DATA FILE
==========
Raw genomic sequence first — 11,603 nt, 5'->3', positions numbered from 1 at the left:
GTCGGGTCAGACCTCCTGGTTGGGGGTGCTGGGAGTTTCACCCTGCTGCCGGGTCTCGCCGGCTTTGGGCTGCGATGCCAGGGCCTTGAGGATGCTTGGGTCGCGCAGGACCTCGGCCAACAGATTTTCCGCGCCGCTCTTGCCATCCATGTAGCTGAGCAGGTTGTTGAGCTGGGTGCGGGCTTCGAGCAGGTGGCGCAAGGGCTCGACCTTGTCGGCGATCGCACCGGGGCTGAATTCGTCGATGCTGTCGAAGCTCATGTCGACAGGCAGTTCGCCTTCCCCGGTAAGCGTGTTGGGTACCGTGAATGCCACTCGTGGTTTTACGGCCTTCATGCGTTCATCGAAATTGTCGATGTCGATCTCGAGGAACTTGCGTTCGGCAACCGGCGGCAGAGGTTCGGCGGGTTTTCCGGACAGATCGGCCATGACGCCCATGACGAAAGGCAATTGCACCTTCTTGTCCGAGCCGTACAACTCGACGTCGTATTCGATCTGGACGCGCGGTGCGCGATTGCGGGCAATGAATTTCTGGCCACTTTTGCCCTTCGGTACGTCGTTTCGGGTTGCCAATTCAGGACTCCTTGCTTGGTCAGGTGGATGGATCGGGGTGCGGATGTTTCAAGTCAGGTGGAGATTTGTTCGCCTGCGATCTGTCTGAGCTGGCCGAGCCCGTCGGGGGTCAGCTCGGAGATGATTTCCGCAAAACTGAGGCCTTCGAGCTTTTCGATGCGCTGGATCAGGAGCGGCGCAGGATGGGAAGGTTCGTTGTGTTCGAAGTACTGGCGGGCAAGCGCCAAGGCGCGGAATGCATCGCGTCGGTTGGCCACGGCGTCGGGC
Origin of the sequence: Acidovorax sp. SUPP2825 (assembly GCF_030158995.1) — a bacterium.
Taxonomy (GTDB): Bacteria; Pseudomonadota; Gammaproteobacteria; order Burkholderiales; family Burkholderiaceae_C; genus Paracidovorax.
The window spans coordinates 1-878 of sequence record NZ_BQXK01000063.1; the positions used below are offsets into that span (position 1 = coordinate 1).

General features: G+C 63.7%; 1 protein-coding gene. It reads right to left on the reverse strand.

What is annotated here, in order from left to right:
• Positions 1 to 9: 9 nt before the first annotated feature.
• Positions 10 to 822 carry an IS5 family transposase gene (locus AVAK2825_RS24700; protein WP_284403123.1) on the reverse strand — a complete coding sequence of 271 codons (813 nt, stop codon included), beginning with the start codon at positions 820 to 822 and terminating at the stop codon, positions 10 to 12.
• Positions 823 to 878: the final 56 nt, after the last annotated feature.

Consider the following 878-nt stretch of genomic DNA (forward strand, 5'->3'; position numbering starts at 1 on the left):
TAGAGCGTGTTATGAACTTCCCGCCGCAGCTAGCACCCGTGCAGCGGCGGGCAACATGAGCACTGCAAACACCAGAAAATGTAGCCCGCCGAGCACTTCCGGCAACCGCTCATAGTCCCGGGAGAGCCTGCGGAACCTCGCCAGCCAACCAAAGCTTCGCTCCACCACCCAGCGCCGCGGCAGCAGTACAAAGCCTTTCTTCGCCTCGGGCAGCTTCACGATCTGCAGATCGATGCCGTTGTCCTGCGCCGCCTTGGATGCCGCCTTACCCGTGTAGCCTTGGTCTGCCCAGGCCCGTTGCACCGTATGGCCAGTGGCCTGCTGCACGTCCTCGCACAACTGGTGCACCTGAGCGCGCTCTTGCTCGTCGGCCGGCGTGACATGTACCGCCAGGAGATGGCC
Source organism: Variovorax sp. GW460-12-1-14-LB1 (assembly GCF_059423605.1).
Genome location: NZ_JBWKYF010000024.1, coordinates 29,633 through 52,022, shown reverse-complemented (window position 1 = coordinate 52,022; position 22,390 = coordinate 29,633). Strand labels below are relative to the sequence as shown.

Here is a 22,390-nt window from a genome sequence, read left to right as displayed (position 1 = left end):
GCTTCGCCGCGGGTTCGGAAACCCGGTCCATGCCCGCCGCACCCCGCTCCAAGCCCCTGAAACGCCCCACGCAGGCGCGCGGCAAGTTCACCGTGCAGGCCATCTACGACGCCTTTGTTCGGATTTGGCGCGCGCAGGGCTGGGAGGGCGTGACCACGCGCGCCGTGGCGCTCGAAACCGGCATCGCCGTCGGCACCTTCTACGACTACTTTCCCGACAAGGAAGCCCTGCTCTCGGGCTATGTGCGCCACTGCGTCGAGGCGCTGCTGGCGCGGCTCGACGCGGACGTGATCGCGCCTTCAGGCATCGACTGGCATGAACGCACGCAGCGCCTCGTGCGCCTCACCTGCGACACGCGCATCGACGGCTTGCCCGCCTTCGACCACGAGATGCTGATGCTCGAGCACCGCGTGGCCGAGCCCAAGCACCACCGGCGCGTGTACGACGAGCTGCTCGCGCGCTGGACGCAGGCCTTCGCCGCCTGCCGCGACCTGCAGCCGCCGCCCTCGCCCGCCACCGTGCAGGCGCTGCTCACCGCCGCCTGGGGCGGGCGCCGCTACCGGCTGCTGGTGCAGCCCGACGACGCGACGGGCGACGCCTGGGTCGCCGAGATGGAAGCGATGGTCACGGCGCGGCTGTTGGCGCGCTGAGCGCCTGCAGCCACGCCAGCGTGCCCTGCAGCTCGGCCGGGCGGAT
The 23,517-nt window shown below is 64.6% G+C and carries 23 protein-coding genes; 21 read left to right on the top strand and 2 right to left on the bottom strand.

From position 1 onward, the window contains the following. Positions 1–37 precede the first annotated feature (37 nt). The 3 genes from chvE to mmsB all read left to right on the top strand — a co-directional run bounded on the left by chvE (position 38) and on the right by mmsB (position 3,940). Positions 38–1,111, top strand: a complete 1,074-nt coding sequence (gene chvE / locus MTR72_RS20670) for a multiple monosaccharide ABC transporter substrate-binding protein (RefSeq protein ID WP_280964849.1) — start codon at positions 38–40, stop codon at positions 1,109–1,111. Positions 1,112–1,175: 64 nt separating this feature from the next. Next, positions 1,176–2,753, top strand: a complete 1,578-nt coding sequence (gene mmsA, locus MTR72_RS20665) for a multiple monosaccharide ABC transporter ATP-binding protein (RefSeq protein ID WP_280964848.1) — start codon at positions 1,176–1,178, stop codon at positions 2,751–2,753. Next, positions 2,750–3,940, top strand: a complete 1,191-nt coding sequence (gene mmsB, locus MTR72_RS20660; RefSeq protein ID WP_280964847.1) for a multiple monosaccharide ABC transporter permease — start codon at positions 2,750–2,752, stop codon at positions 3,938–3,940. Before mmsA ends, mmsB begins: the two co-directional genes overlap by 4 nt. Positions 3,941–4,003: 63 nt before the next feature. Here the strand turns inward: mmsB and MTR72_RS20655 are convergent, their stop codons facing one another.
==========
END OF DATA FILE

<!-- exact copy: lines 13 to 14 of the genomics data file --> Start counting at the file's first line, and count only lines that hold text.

Source organism: Variovorax sp. GW460-12-1-14-LB1 (assembly GCF_059423605.1).
Genome location: NZ_JBWKYF010000024.1, coordinates 29,633 through 52,022, shown reverse-complemented (window position 1 = coordinate 52,022; position 22,390 = coordinate 29,633). Strand labels below are relative to the sequence as shown.